Taekwondo, a Korean martial arts, literally means the "art of hand and foot." It differs from other martial arts in that there is not a focus on using weapons and body throws are not taught. Taekwondo techniques are effective for defending yourself against an attacker in realistic situations. The combination of mental and physical discipline make it an attractive practice to undertake, no matter your age.
The first objective of students of taekwondo is to learn and understand it as an art and sport. In addition to learning the basic tenets, students learn the physical movements that develop their strength, balance and coordination.
Taekwondo is meant to be a lifetime sport, allowing participants to be as active as possible no matter what their age or condition. It develops the participant's confidence and sense of achievement, according to Calgary Taekwondo as well as the ability to compete.
Training in taekwondo requires both mental and physical discipline. Modern Grand Masters of taekwondo philosophy advocate the sport as a way to form a good moral character, non-violent attitudes and behavior, according to Calgary Taekwondo. Channeling aggression in a positive way and continuous challenge is an important goal in taekwondo. The University of Notre Dame reports that perseverance, courtesy, self-control, integrity and indomitable spirit are the five tenets of self-discipline in taekwondo. Courtesy and integrity are essential for both self-respect and respect of others. Self-control is the ability to resist aggression unless absolutely necessary and the indomitable spirit is that which embraces the discipline and challenge of a lifetime of learning in taekwondo.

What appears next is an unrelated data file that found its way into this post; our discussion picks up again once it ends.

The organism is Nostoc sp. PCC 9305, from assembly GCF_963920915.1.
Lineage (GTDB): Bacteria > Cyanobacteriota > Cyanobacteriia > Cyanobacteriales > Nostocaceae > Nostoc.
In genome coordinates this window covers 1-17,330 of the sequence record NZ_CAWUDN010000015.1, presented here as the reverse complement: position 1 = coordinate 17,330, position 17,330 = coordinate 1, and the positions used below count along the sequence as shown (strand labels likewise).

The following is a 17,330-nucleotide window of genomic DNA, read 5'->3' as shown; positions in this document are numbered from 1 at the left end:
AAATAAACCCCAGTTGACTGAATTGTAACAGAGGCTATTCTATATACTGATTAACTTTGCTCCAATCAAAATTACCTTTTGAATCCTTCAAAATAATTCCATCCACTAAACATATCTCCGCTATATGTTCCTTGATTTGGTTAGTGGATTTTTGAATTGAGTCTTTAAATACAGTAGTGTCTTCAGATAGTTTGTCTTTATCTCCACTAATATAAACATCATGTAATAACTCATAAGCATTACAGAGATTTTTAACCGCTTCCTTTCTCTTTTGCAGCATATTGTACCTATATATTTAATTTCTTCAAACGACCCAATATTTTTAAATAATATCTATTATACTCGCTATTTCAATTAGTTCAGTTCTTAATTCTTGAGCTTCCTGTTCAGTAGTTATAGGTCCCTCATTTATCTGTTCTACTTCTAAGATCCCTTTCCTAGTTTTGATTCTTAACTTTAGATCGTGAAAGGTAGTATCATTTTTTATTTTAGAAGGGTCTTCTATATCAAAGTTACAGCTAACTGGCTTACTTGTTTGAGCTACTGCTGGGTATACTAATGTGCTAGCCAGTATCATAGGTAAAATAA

Taekwondo movements are not meant for attacking, but rather for using the hands and feet as weapons for defense. The tactics are not meant to cause harm, but rather deflect and neutralize an aggressor. Counterattack movements such as blocking, sparring, kicking, jumping, throwing and falling are all essential components. Jiptjung is a significant part of self-defense training, where breathing is used to combine force and energy.
Michelle Hogan is a writer and the author of 13 books including the 2005 bestselling memoir, "Without a Net: Middle Class and Homeless (With Kids) in America." Hogan studied English at American University and has been writing professionally since 1998. Her work has appeared in "The New York Times," "Redbook," "Family Circle" and many other publications.